They all have the same purpose. To ensure that only the trust who incurred the loss gets to deduct the loss and not somebody else. For a widely held trust there is one more (same business test).
Now imagine you have a trust with a huge loss and you can’t see the trust making a profit any time soon. So the loss is just sitting there. Nobody is getting a tax deduction for it at the moment. And you want to change that. How would you go about it?
You could get an outsider to inject income into the trust and then share the benefit of the tax deduction. You could bring an outsider in to generate a profit within the trust. Or you could sell the trust and the outsider can then use the losses. All good ideas. Except that Schedule 2F blocks every one of these.
When an outsider injects income into a trust to take advantage of the losses, the income injection test in s270-10 disallows the deduction.
This test has a division entirely to itself – Division 270. Which already gives it stand-out status.
The income injection test applies to any trust, fixed, non-fixed, even a family trust, but not an excepted trust. For a family trust this is the only test to pass.
The other three tests for non-fixed trusts all sit in Division 267 side by side. They basically get mentioned in one breath.
s267-20: The trust cannot deduct the tax losses unless it meets…
pattern of distribution, 50% stake test and the control test.
All three tests start with a short note in Division 267 and then each get a subdivision to themselves.
Pattern of Distribution
It starts with the pattern of distributions test. Division 267 just says that you need to pass this test if you want to claim a loss.
s267-30 (2): …the trust must pass the pattern of distributions test for the income year.
And then it just says in fine print underneath:
To find out whether the trust passes the pattern of distributions test…, see Subdivision 269-D.
And that subdivision is a story in itself. The pattern of distribution test only applies to non-fixed trusts.
50% Stake Test
The 50% stake test is set out in s267-40 and more complex. There is the test time and the test period. There is the threshold group and the individuals in that group. And then there is their stake in the income or capital of the trust.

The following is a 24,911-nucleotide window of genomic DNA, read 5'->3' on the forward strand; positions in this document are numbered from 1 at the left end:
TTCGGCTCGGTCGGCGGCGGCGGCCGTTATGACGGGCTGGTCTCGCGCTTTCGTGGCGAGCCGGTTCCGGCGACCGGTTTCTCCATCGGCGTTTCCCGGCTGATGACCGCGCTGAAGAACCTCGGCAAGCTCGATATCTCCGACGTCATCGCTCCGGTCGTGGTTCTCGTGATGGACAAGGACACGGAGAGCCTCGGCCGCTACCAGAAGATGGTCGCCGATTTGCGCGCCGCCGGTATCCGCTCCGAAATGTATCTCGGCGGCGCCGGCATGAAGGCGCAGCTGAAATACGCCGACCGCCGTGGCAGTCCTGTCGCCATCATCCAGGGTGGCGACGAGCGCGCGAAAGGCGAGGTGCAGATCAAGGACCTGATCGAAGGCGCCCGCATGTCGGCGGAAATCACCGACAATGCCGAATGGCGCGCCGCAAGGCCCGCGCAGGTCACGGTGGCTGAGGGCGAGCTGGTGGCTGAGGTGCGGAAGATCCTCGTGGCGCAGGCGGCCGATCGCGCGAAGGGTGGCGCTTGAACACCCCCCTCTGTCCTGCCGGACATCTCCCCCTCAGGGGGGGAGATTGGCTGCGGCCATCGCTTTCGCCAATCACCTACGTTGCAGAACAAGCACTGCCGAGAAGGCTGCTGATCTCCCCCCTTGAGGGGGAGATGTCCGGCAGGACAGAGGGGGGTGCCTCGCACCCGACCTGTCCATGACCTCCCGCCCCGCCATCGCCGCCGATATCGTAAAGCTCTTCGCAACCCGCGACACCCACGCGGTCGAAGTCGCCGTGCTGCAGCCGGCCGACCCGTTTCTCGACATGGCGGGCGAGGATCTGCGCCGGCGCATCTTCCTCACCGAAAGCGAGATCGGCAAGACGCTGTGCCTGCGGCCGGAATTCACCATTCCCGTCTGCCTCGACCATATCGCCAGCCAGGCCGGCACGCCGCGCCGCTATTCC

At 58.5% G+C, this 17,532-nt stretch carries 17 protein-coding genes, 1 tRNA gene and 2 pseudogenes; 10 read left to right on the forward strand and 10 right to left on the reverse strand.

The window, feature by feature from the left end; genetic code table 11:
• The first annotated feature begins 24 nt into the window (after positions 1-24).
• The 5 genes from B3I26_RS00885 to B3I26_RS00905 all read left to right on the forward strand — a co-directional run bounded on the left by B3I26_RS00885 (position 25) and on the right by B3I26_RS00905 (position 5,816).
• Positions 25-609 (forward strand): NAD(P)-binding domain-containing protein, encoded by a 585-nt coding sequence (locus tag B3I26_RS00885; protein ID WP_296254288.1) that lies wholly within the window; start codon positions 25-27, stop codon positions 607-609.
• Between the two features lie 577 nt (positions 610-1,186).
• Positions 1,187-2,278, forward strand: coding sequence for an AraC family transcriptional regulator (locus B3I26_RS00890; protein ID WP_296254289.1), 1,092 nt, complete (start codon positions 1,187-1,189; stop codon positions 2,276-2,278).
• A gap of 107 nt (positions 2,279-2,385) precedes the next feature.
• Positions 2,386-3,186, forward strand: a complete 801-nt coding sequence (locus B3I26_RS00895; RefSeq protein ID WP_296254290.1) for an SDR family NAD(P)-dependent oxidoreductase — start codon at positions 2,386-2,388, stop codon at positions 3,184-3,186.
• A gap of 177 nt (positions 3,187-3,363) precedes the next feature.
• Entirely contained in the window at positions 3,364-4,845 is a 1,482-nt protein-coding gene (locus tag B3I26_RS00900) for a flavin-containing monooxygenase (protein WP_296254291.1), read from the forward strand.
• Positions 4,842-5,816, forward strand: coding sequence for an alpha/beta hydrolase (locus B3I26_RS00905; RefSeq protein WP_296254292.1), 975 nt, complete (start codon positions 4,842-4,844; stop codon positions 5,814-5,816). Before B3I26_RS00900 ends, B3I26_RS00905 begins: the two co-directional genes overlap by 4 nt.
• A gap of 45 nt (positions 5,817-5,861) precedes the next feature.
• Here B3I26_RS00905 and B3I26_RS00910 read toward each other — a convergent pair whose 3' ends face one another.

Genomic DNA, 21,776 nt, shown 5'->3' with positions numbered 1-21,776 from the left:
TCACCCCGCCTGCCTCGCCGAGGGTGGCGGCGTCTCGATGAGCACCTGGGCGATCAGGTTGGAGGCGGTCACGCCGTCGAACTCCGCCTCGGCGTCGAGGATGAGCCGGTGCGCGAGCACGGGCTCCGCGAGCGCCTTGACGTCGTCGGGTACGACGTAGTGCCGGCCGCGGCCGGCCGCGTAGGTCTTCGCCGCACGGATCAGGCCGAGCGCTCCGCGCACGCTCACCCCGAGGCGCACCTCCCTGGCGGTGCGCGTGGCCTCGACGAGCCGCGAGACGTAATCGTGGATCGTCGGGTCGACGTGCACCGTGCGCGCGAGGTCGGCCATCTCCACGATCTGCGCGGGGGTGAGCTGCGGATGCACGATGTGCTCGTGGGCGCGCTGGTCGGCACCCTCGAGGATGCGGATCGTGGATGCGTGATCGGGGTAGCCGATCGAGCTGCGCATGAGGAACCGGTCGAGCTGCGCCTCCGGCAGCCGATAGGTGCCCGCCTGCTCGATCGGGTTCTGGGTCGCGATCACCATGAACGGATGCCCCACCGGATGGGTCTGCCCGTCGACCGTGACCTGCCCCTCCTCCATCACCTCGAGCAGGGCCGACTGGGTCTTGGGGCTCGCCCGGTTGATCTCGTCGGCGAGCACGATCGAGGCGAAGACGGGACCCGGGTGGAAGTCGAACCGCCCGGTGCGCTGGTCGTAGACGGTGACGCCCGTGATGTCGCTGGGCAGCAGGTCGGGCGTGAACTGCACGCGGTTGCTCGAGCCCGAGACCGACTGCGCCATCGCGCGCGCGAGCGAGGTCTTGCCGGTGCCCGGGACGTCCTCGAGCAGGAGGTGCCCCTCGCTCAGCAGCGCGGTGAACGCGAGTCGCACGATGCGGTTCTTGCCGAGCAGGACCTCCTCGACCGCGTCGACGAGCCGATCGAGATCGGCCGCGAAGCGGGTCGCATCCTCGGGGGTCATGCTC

And then again the note in fine print underneath:
To find out whether individuals have more than a 50% stake in the income or capital…, see Subdivision 269-C.
The 50% stake test applies to any trust except family trusts and excepted trusts.
The control test starts with one sentence.
s267-45: A group must not, during the test period, begin to control the trust directly or indirectly.
And then a note in fine print refers to Subdivision 269-E. The control test only applies to non-fixed trusts.
Same Business Test
And then there is the same business test. Only a listed widely held trust needs to pass the same business test.
The same business test is outlined in Subdivision 269-F and similar to the non-commercial loss rules in Division 35.
The big question is who has to do what test and when.
An excepted trust doesn’t have to pass any test. A family trust just has to pass the income injection test and none of the test in Subdivision 267.
Without a family trust election a non-fixed trust needs to pass the income injection test, but also the pattern of distribution test, 50% stake test and control test. So the full suit of tests in Subdivision 267.
An ordinary fixed trust – so not widely held – needs to pass the income injection test and the 50% stake test. And a widely held trust also needs to pass the same business test in addition.
Disclaimer: Tax Talks does not provide financial or tax advice. All information on Tax Talks is of a general nature only and might no longer be up to date or correct. You should seek professional accredited tax and financial advice when considering whether the information is suitable to your or your client’s circumstances.
Last Updated on 31 January 2019